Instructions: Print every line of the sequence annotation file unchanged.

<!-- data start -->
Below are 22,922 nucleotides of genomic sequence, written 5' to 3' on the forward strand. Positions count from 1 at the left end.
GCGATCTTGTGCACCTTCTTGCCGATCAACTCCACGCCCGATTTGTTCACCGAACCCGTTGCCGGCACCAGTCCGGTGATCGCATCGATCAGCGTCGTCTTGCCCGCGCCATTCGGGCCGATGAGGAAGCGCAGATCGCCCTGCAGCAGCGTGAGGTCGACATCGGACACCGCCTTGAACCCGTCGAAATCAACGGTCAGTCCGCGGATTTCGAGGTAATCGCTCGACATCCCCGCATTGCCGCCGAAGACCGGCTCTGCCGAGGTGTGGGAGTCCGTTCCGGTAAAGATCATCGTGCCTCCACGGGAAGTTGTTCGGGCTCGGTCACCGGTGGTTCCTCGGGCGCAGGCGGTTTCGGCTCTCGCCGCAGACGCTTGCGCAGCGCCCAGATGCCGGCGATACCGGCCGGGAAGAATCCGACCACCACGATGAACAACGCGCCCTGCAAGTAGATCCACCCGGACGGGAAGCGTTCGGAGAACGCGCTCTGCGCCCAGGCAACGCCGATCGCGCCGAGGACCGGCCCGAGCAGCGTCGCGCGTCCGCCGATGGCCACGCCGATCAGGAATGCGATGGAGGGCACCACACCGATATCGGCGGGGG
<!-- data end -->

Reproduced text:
Below are 22,922 nucleotides of genomic sequence, written 5' to 3' on the forward strand. Positions count from 1 at the left end.
GCGATCTTGTGCACCTTCTTGCCGATCAACTCCACGCCCGATTTGTTCACCGAACCCGTTGCCGGCACCAGTCCGGTGATCGCATCGATCAGCGTCGTCTTGCCCGCGCCATTCGGGCCGATGAGGAAGCGCAGATCGCCCTGCAGCAGCGTGAGGTCGACATCGGACACCGCCTTGAACCCGTCGAAATCAACGGTCAGTCCGCGGATTTCGAGGTAATCGCTCGACATCCCCGCATTGCCGCCGAAGACCGGCTCTGCCGAGGTGTGGGAGTCCGTTCCGGTAAAGATCATCGTGCCTCCACGGGAAGTTGTTCGGGCTCGGTCACCGGTGGTTCCTCGGGCGCAGGCGGTTTCGGCTCTCGCCGCAGACGCTTGCGCAGCGCCCAGATGCCGGCGATACCGGCCGGGAAGAATCCGACCACCACGATGAACAACGCGCCCTGCAAGTAGATCCACCCGGACGGGAAGCGTTCGGAGAACGCGCTCTGCGCCCAGGCAACGCCGATCGCGCCGAGGACCGGCCCGAGCAGCGTCGCGCGTCCGCCGATGGCCACGCCGATCAGGAATGCGATGGAGGGCACCACACCGATATCGGCGGGGG